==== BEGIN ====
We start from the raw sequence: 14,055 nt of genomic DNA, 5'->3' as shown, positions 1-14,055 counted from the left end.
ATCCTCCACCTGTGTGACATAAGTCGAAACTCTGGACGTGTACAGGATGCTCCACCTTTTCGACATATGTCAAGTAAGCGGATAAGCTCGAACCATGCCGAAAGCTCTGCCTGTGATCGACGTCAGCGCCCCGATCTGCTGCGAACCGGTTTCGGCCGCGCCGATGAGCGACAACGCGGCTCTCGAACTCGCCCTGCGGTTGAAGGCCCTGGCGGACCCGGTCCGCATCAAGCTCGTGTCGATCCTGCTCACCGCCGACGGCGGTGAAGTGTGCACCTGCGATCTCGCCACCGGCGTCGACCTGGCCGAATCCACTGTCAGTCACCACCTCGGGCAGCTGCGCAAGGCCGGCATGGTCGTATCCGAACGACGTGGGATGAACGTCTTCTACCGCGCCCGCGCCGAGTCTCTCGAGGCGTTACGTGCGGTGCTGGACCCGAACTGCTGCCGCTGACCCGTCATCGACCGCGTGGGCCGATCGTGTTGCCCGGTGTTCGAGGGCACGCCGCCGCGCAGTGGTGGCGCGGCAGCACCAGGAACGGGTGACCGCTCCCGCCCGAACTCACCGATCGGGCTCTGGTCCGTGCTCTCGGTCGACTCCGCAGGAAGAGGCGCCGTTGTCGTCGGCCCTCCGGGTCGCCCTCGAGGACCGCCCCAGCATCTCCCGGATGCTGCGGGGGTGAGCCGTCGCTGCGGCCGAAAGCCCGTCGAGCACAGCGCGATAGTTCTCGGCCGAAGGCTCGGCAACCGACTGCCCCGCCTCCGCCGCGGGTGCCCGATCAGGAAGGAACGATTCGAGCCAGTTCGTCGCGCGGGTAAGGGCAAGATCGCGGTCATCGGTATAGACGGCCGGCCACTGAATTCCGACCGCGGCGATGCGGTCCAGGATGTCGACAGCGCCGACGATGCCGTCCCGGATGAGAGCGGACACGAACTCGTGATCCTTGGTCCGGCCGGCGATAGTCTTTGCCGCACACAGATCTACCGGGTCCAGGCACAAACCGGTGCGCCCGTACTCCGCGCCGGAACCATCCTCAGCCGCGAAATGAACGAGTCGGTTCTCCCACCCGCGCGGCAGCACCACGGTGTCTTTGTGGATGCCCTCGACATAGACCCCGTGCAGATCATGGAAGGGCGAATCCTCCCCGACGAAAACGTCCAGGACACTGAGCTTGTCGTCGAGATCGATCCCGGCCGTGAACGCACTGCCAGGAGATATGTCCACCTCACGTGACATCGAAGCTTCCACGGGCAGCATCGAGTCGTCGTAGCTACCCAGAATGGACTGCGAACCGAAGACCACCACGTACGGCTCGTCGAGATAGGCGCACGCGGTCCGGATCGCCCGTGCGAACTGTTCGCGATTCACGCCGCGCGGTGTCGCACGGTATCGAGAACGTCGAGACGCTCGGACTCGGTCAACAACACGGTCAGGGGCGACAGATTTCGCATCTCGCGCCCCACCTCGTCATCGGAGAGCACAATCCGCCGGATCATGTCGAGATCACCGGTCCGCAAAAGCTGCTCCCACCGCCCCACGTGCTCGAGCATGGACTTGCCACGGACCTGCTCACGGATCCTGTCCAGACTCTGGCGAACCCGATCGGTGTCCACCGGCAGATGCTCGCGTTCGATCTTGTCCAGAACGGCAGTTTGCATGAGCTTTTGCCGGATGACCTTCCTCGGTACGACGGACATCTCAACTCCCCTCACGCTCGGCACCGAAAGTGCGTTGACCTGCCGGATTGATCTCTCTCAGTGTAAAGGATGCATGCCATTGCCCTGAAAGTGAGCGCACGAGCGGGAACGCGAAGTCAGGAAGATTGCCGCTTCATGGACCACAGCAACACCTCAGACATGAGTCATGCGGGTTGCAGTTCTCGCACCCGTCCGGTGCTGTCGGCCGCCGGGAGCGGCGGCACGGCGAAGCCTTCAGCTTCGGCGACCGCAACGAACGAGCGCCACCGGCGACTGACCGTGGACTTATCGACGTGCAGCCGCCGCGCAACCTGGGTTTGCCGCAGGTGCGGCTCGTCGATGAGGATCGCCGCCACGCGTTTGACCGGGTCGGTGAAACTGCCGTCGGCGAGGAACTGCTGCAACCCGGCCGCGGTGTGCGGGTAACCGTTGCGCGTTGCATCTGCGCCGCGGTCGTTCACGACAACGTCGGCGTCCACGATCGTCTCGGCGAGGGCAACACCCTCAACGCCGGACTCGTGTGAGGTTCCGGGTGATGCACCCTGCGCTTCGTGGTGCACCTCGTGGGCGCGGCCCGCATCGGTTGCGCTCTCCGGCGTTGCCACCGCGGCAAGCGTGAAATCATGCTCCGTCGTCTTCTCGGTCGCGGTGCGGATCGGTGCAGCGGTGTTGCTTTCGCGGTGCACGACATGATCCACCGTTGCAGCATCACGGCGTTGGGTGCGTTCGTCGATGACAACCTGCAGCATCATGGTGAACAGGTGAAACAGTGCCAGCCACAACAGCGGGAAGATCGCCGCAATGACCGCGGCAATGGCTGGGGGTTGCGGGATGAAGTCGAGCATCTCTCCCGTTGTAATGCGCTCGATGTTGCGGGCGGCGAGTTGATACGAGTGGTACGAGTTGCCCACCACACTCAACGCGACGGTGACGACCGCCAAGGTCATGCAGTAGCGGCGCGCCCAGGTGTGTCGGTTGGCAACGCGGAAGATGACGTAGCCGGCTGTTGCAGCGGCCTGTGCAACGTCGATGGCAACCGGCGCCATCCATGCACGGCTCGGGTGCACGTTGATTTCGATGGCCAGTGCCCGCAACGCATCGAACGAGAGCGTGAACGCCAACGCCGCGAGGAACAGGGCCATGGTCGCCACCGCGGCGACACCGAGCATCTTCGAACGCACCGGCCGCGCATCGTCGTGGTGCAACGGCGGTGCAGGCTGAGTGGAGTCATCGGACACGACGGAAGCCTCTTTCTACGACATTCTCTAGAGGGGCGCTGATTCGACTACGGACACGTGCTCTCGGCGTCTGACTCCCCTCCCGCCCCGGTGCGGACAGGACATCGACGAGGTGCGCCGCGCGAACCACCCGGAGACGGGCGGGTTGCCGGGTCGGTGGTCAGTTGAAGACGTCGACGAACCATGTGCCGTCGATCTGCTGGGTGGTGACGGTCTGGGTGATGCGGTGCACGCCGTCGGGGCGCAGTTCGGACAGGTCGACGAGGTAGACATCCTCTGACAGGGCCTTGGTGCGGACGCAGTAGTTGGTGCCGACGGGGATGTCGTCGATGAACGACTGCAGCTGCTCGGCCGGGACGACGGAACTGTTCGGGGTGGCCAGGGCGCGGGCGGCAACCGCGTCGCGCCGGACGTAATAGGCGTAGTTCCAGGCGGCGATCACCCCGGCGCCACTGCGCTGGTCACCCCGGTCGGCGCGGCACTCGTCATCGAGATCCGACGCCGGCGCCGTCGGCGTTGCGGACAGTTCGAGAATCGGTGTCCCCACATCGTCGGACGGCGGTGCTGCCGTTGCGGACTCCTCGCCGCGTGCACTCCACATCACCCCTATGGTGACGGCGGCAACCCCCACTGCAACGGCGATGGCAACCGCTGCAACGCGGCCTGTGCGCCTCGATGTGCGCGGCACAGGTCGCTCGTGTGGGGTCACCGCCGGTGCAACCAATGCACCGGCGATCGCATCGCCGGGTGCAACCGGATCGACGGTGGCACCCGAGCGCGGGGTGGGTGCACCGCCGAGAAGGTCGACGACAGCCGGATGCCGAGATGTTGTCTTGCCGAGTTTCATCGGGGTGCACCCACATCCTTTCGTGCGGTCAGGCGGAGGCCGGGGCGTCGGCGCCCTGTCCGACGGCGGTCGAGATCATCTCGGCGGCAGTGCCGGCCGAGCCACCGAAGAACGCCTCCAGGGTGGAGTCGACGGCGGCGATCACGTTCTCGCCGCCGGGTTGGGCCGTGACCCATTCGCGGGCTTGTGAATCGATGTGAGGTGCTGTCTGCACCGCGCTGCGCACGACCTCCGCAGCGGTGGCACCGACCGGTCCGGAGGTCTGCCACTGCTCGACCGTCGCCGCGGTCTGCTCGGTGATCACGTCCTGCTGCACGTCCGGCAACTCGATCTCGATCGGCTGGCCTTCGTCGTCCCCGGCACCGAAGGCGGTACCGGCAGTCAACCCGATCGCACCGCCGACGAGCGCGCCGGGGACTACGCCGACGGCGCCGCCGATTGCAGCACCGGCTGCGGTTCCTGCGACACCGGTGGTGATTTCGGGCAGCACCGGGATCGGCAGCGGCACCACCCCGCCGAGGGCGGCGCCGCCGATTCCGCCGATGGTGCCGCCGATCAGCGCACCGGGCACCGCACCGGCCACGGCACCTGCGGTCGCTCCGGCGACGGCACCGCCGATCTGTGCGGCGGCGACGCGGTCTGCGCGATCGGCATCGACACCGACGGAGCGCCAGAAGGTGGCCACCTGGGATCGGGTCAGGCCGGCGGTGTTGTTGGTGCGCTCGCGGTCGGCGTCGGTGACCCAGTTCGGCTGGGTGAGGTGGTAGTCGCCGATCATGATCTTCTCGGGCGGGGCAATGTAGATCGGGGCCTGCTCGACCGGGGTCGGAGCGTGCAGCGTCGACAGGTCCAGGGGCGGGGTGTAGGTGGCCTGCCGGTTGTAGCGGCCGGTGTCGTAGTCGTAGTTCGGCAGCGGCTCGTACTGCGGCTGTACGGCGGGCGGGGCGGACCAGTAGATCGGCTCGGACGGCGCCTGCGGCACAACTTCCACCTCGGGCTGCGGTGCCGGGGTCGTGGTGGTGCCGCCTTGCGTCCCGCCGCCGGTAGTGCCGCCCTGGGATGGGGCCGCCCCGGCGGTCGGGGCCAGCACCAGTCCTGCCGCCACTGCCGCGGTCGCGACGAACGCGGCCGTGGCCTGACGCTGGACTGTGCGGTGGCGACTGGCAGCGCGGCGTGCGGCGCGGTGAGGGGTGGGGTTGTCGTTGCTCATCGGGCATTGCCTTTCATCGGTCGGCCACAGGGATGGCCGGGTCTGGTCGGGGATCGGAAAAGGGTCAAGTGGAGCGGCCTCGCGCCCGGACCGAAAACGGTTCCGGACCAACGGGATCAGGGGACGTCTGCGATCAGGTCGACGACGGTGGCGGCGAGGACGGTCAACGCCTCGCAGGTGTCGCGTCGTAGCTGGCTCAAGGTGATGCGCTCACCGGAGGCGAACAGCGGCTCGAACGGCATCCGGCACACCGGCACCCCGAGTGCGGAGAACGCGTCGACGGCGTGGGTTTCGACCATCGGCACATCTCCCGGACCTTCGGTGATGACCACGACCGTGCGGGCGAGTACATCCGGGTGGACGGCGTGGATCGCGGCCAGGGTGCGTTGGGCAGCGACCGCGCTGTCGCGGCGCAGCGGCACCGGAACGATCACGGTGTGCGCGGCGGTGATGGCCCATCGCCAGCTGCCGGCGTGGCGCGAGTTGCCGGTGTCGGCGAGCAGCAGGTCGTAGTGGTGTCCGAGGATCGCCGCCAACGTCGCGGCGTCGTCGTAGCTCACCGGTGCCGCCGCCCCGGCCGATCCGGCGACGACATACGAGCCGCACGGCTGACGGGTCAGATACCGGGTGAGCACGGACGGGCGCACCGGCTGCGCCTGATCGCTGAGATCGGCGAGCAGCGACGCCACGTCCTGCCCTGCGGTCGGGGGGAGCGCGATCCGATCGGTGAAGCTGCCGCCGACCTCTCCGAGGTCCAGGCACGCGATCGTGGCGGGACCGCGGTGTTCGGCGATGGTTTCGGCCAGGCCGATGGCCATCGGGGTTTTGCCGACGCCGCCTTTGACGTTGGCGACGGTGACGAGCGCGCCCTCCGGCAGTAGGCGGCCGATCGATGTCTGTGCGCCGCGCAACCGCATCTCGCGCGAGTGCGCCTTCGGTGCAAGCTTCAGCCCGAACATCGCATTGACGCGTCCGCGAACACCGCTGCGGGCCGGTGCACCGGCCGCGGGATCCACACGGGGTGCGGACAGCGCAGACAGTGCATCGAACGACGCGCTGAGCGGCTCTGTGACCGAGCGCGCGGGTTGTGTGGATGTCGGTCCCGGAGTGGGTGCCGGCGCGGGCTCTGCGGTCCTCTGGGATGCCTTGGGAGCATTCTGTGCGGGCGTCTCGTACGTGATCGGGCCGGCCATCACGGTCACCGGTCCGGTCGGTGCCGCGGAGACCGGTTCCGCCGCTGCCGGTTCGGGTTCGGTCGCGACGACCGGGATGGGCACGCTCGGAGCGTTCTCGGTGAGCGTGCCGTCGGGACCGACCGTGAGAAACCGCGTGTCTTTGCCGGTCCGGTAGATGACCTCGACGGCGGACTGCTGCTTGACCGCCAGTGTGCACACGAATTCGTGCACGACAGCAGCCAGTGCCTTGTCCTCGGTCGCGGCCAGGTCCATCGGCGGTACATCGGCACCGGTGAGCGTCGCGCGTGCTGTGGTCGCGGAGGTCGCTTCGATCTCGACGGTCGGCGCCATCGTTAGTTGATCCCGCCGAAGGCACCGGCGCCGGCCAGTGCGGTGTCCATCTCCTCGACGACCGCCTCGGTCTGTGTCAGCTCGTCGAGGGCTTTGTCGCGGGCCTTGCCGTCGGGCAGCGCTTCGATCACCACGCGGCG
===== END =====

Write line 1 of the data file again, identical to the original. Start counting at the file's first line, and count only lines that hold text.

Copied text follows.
We start from the raw sequence: 14,055 nt of genomic DNA, 5'->3' as shown, positions 1-14,055 counted from the left end.